School districts around the world are shuttering their doors for two or three weeks, vacations are discouraged, and social distancing is the new norm.
Some parents are worried about what to do with their kids.
On this website, you can find helpful links to learning activities to do with your kids if school is closed.
A couple of days ago, I saw a social media post from a local school district. School is closed for spring break the week of March 16, but district staff will be looking at what they need to do to prepare to educate their students from home beyond that date. As of today, there are no formal plans to close most public schools in the St. Louis area.
From things I’ve heard from other teachers I believe that in the years since I retired, middle and high school students now access some of their learning on internet. Some students have their own district furnished chrome books. I don’t believe that is true for elementary students. The post I read mentioned one of the obstacles that needs to be overcome in order to provide equitable e-education.
Not all students in the district have computers or internet access. How can these children receive the same access to educational services as other students if they are learning from home? School district officials are wrestling with this question.
I remember my final years as a second-grade teacher before I retired in 2014. I had a classroom blog. I would post questions about chapter books I had been reading aloud, asking students what they thought might happen next. I asked about strategies for solving particular types of math problems. Sometimes science or social studies questions were posted. I used this tool most frequently on holidays and breaks. Students were not required to participate on the blog, but many did. Several parents told me how much their children enjoyed this.
Some parents who did not have internet access at home were creative. One mom let her child use her cell phone to participate. Our school was open one evening each week for families to come and use computers or to get help with homework. Some students got on the blog then.
I also allowed time at school for students to access the blog if they chose. Students could help each other learn how it worked.
Probably about half of the students in my room participated. I felt that it benefitted those students.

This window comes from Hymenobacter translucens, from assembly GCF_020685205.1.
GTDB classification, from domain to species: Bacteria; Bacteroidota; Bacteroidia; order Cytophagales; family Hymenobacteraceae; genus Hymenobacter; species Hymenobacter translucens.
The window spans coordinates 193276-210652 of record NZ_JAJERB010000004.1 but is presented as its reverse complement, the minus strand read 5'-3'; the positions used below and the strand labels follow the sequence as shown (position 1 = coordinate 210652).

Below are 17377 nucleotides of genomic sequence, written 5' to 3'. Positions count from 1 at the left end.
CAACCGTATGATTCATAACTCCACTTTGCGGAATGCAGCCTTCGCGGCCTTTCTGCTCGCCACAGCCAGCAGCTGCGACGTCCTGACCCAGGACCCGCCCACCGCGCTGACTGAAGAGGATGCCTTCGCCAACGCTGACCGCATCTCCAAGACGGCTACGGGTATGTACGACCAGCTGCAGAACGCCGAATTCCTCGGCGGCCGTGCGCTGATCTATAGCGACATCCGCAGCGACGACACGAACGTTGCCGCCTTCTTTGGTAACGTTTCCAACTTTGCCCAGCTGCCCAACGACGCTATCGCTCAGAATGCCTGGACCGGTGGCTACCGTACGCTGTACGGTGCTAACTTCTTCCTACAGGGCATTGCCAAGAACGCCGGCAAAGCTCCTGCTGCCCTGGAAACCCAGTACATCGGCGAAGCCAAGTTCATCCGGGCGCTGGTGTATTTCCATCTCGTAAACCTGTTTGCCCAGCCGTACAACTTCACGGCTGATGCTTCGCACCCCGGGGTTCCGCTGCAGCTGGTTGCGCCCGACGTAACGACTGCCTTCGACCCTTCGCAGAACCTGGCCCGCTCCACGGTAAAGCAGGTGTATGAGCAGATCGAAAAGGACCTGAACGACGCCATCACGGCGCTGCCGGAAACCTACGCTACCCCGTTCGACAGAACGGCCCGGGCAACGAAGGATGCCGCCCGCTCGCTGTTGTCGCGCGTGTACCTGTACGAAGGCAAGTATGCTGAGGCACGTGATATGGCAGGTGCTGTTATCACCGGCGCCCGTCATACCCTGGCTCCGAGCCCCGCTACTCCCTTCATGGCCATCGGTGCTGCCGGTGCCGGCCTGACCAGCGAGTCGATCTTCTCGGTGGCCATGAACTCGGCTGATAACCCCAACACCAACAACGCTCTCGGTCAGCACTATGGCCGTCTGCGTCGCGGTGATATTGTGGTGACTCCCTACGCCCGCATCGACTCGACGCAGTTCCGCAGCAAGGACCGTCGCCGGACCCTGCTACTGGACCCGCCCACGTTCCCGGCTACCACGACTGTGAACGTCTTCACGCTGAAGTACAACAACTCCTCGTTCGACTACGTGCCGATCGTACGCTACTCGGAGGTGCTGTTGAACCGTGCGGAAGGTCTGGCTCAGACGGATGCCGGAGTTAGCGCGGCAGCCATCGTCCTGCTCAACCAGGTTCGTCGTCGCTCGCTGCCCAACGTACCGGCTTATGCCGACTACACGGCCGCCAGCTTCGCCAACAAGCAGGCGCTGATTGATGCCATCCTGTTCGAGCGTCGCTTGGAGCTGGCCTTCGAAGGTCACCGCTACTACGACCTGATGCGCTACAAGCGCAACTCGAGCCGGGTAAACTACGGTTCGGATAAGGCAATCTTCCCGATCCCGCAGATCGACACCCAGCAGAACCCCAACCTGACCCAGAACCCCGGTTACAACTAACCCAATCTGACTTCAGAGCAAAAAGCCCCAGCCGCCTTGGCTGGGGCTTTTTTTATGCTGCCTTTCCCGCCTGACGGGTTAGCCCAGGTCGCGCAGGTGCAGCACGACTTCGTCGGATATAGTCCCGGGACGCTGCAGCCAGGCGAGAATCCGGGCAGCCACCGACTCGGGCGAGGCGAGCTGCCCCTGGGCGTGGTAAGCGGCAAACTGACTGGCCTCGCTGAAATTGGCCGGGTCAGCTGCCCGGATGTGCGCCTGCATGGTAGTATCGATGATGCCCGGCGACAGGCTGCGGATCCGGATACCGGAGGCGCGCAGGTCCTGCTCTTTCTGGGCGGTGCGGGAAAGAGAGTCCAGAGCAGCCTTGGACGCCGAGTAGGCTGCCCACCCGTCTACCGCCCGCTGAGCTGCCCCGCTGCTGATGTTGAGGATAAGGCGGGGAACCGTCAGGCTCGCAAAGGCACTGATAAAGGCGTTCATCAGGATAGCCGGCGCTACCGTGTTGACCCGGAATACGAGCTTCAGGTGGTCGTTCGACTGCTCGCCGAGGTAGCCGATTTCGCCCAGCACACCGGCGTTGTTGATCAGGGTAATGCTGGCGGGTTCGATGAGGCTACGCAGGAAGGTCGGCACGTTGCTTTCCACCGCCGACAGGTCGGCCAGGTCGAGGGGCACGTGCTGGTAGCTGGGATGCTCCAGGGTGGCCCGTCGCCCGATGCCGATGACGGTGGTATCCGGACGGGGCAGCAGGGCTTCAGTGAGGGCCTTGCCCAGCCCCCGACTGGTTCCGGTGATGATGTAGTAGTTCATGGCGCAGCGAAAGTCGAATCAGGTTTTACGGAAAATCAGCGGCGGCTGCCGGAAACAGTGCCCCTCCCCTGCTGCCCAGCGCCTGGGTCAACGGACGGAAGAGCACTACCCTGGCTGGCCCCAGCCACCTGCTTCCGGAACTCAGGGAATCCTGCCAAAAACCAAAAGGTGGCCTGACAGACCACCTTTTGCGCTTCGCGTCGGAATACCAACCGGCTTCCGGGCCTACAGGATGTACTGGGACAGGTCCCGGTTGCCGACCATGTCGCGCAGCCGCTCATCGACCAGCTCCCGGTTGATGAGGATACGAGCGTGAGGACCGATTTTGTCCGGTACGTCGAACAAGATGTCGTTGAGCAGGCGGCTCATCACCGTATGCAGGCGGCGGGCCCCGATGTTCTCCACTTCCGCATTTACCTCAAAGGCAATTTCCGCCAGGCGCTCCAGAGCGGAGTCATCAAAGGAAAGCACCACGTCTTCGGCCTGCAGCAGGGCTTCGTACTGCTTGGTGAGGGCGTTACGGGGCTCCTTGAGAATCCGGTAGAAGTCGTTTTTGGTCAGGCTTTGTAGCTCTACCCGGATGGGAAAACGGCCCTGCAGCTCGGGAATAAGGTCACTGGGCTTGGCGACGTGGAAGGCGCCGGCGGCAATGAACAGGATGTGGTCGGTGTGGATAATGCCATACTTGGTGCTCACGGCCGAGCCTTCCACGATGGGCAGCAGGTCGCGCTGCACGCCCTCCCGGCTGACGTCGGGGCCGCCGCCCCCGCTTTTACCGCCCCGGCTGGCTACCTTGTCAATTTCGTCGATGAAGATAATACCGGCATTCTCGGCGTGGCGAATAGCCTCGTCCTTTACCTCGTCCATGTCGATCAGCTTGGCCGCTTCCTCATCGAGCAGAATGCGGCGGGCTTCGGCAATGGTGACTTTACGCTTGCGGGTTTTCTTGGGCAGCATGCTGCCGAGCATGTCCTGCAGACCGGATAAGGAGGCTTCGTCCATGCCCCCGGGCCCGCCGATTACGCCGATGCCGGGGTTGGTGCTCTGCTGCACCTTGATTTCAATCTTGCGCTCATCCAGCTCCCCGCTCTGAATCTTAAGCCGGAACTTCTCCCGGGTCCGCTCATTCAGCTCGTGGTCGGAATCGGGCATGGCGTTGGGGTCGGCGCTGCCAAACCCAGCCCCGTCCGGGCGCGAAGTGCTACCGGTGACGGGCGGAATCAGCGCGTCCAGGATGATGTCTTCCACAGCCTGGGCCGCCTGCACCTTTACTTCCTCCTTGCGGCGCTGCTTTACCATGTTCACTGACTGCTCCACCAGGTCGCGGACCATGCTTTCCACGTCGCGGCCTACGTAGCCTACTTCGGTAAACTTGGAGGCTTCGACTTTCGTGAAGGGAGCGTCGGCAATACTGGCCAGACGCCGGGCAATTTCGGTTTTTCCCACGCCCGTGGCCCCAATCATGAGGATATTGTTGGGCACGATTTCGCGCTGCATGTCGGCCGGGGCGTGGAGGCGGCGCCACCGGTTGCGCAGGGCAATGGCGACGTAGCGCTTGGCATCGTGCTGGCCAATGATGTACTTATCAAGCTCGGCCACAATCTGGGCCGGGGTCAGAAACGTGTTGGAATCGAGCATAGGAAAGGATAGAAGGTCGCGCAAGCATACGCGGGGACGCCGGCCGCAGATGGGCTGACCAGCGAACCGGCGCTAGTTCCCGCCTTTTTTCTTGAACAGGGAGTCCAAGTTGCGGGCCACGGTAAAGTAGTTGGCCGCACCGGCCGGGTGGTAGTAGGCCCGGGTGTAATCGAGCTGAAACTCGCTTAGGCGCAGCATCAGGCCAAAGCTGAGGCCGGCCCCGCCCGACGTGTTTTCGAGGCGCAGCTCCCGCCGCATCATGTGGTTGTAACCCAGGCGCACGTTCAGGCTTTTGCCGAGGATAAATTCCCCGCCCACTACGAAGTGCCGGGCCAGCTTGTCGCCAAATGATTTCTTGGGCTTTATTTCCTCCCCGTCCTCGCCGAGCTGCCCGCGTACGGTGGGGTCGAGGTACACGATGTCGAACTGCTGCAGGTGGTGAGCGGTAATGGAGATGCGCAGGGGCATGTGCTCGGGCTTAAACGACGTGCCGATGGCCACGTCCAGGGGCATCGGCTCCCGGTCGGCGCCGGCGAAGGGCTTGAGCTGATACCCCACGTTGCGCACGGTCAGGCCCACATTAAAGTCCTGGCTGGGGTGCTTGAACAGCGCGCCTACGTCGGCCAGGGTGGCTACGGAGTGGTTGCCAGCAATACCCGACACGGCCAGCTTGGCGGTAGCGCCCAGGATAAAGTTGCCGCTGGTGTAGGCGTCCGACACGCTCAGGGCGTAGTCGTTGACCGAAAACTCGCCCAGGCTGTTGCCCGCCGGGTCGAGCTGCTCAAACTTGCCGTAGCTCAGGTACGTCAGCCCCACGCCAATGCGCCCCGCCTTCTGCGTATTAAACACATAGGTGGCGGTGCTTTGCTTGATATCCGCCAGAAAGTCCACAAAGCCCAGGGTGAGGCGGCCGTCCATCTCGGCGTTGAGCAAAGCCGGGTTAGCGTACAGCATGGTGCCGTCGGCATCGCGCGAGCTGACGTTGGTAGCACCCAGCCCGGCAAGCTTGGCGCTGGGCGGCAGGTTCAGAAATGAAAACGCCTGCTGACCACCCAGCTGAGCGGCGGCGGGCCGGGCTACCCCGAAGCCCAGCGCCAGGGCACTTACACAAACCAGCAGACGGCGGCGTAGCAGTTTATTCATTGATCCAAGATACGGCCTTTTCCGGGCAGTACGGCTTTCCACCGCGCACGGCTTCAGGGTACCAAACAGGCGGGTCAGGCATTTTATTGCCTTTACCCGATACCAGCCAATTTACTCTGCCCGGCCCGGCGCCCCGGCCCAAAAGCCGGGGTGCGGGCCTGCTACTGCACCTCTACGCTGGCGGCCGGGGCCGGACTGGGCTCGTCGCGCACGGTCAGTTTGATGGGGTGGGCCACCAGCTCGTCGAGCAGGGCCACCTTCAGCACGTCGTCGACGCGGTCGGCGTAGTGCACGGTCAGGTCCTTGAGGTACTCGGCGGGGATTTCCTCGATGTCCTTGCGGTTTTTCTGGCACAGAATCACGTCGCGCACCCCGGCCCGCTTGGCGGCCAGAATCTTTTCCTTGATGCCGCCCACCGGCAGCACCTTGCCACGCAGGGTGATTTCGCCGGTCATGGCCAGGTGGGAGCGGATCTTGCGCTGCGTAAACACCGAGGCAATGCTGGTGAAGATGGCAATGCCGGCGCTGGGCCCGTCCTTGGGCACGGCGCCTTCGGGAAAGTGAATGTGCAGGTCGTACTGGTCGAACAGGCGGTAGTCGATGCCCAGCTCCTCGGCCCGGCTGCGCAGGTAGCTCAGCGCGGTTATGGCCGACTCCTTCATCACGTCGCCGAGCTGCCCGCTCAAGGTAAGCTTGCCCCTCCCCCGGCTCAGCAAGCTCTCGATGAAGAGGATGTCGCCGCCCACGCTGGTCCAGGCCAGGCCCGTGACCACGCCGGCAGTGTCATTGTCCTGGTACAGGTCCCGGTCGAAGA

I can’t imagine the computer being the only means of delivery of educational content! Some students love learning on the computer. Some don’t. Some children find it challenging to focus on written content.
I wonder how school districts will handle this dilemma. Will teachers upload video or audio lessons to their websites? Will the district implement live feed? Will content be delivered only as lessons to be read? Will any school directed learning be offered at all?
This is a new experience for many schools and I am curious about how this will work.
Several educators I know, both current and retired, have been posting some helpful links to their social media. These links offer some learning activities in all content areas. One provides a social story about coronavirus. Some offer virtual field trips. Some have some great family activities available to people who are engaged in social distancing.
In an effort to consolidate these resources, I have started adding these links to a new page on my website which I placed under the Information tab. Activities are not autism specific, however.
I will update the list of learning activities frequently. Check back frequently.
Each child learns differently. As a parent, you will hopefully find something that will appeal to your child.
If you know of other websites that families might find useful, feel free to share those links with me so I can add to the list.
You can share with me in several ways.
-Post a blog response.
-Email me at Debbie@ConversationsAboutAutism.com
Message me at Debbie Frick – Author on Facebook.
Meanwhile, stay healthy.
Note that the page URL link was changed to the Information tab on March 16, 2020.